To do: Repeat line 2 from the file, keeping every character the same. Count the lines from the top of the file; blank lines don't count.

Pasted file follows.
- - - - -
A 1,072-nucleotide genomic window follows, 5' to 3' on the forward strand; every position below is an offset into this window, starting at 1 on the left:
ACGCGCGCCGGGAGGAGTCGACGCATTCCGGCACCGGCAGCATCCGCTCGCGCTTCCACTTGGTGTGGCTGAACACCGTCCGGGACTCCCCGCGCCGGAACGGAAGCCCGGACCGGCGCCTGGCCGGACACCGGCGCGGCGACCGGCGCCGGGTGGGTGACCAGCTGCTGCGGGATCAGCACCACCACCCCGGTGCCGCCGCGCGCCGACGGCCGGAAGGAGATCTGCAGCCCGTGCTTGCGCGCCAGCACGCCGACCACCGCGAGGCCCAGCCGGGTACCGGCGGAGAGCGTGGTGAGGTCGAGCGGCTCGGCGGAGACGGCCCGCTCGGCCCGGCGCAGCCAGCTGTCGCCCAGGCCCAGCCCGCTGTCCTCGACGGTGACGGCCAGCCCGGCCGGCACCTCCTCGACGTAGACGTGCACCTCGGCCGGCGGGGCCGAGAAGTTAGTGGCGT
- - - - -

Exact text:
ACGCGCGCCGGGAGGAGTCGACGCATTCCGGCACCGGCAGCATCCGCTCGCGCTTCCACTTGGTGTGGCTGAACACCGTCCGGGACTCCCCGCGCCGGAACGGAAGCCCGGACCGGCGCCTGGCCGGACACCGGCGCGGCGACCGGCGCCGGGTGGGTGACCAGCTGCTGCGGGATCAGCACCACCACCCCGGTGCCGCCGCGCGCCGACGGCCGGAAGGAGATCTGCAGCCCGTGCTTGCGCGCCAGCACGCCGACCACCGCGAGGCCCAGCCGGGTACCGGCGGAGAGCGTGGTGAGGTCGAGCGGCTCGGCGGAGACGGCCCGCTCGGCCCGGCGCAGCCAGCTGTCGCCCAGGCCCAGCCCGCTGTCCTCGACGGTGACGGCCAGCCCGGCCGGCACCTCCTCGACGTAGACGTGCACCTCGGCCGGCGGGGCCGAGAAGTTAGTGGCGT